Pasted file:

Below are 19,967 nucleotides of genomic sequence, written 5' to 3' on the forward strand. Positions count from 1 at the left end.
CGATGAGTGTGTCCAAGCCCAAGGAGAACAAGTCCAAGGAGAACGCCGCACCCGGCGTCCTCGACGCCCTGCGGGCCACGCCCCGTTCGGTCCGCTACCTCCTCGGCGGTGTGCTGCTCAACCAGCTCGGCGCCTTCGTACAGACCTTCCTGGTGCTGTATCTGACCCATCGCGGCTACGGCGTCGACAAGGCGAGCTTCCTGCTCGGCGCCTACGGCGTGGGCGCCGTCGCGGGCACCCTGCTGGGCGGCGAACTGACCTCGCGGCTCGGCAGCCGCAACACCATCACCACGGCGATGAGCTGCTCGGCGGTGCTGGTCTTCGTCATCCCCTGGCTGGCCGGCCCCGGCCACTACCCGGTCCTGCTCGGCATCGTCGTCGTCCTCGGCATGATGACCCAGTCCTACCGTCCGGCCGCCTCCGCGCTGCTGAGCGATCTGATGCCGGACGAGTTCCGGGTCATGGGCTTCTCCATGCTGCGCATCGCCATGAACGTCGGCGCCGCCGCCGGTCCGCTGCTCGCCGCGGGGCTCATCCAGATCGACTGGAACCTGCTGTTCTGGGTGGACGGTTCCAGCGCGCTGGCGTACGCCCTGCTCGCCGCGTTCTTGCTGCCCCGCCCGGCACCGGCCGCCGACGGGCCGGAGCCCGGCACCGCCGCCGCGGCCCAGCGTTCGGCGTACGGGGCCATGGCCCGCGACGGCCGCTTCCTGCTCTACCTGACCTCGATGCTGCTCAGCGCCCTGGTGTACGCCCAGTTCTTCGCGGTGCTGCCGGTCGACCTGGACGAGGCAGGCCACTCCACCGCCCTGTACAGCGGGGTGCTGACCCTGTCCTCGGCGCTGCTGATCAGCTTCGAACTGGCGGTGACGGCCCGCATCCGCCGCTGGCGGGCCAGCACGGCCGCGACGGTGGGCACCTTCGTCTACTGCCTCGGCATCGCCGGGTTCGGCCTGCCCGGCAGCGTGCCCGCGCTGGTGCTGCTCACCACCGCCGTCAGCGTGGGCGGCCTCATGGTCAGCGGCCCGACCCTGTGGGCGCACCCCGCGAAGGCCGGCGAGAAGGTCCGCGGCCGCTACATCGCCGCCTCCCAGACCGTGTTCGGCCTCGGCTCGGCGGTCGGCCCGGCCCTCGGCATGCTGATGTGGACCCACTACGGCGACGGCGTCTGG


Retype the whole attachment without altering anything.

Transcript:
Below are 19,967 nucleotides of genomic sequence, written 5' to 3' on the forward strand. Positions count from 1 at the left end.
CGATGAGTGTGTCCAAGCCCAAGGAGAACAAGTCCAAGGAGAACGCCGCACCCGGCGTCCTCGACGCCCTGCGGGCCACGCCCCGTTCGGTCCGCTACCTCCTCGGCGGTGTGCTGCTCAACCAGCTCGGCGCCTTCGTACAGACCTTCCTGGTGCTGTATCTGACCCATCGCGGCTACGGCGTCGACAAGGCGAGCTTCCTGCTCGGCGCCTACGGCGTGGGCGCCGTCGCGGGCACCCTGCTGGGCGGCGAACTGACCTCGCGGCTCGGCAGCCGCAACACCATCACCACGGCGATGAGCTGCTCGGCGGTGCTGGTCTTCGTCATCCCCTGGCTGGCCGGCCCCGGCCACTACCCGGTCCTGCTCGGCATCGTCGTCGTCCTCGGCATGATGACCCAGTCCTACCGTCCGGCCGCCTCCGCGCTGCTGAGCGATCTGATGCCGGACGAGTTCCGGGTCATGGGCTTCTCCATGCTGCGCATCGCCATGAACGTCGGCGCCGCCGCCGGTCCGCTGCTCGCCGCGGGGCTCATCCAGATCGACTGGAACCTGCTGTTCTGGGTGGACGGTTCCAGCGCGCTGGCGTACGCCCTGCTCGCCGCGTTCTTGCTGCCCCGCCCGGCACCGGCCGCCGACGGGCCGGAGCCCGGCACCGCCGCCGCGGCCCAGCGTTCGGCGTACGGGGCCATGGCCCGCGACGGCCGCTTCCTGCTCTACCTGACCTCGATGCTGCTCAGCGCCCTGGTGTACGCCCAGTTCTTCGCGGTGCTGCCGGTCGACCTGGACGAGGCAGGCCACTCCACCGCCCTGTACAGCGGGGTGCTGACCCTGTCCTCGGCGCTGCTGATCAGCTTCGAACTGGCGGTGACGGCCCGCATCCGCCGCTGGCGGGCCAGCACGGCCGCGACGGTGGGCACCTTCGTCTACTGCCTCGGCATCGCCGGGTTCGGCCTGCCCGGCAGCGTGCCCGCGCTGGTGCTGCTCACCACCGCCGTCAGCGTGGGCGGCCTCATGGTCAGCGGCCCGACCCTGTGGGCGCACCCCGCGAAGGCCGGCGAGAAGGTCCGCGGCCGCTACATCGCCGCCTCCCAGACCGTGTTCGGCCTCGGCTCGGCGGTCGGCCCGGCCCTCGGCATGCTGATGTGGACCCACTACGGCGACGGCGTCTGG